What Fluids Are Being Insulated?
Insulation design for pipe and equipment that handles hazardous chemicals such as flammable or toxic materials requires special consideration in selecting insulation materials, weatherproofing materials and application methods.
Insulation materials that can absorb fluids (such as hot oils/heat transfer fluids) and cause that fluid's flash point to be reduced shouldn't be used in such service. Non-absorbent type insulation materials should be used in these services.
Non-absorbent type insulation materials may also be required for toxic services, where trapping of a toxic substance in the insulation can pose health hazards.
Why Is Insulation Required?
Why is insulation required? Because it's necessary! But the real question is, is it necessary to limit heat loss, for personnel protection, to reduce heat gain, to limit surface condensation, to provide process control or for product stabilization, freeze protection, noise control and fire protection? Each of these may require different thickness, materials, finish and extent of insulation.
Limit Heat Loss or Heat Conservation
Insulation by itself will not maintain or hold temperatures within a system. Insulation can only provide a means to limit, conserve, control, reduce, or minimize the rate of heat flow through a system. But it can't stop the process. Insulation is merely a heat flow reducer, not a barrier to heat flow.
It might be that condensate and blowdown lines to drains or holding tanks may require insulation to limit heat loss, but heat losses through valves and flanges isn't critical to the system; therefore they're not insulated (although personnel protection may be required).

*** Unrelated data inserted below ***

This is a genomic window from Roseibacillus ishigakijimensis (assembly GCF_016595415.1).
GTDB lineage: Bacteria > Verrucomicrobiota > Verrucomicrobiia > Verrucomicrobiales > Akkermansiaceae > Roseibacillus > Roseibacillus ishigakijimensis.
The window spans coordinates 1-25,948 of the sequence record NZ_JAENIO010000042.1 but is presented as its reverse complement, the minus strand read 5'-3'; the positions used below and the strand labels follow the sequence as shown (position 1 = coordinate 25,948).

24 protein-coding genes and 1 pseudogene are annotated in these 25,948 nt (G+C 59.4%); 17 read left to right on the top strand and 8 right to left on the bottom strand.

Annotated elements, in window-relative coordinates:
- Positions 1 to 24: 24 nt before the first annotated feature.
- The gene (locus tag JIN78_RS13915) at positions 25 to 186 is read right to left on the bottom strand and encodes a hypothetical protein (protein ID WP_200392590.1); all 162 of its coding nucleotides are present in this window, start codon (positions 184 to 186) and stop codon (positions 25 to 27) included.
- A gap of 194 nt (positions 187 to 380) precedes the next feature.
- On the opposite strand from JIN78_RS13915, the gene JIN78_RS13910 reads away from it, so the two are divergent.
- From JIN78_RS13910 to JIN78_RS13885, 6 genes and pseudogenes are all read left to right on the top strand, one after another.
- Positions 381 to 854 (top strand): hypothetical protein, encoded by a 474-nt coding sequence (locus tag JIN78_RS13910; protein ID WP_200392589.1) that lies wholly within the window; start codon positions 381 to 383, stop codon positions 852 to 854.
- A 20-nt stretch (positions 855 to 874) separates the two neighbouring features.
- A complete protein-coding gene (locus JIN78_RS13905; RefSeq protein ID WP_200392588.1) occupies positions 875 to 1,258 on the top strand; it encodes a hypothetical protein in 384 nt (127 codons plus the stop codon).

When designing insulation systems for personnel protection, only enough insulation shall be used to reduce the surface temperature to an acceptable limit to prevent individuals from getting burned from the surface. Traditionally, the insulation surface's upper temperature when designing for personnel protection is 140 degrees F. To date, no mandates or statutes govern the upper limit for personnel protection. Refer to "ASTM C1055 - Standard Guide for Heated System Surfaces Conditions That Produce Contact Burn Injuries," for guidance in selecting acceptable temperature limits.
Insulation for personnel protection is generally applied only in those areas accessible to persons during normal plant operation and maintenance, and applied to a high of 7 feet above or 3 feet from platforms or work areas.
In some system designs where there's no justification for insulation, and the insulation could actually be detrimental to the process, fabrication guards may be employed to provide personnel protection.
When insulation is used for personnel protection, it's very important to flash the ends to prevent water or moisture from getting behind the insulation, and to prevent insulation deterioration and surface corrosion. Note that most mastics and sealants could have temperature limits lower than the operating or design temperature of the surface receiving the personnel protection.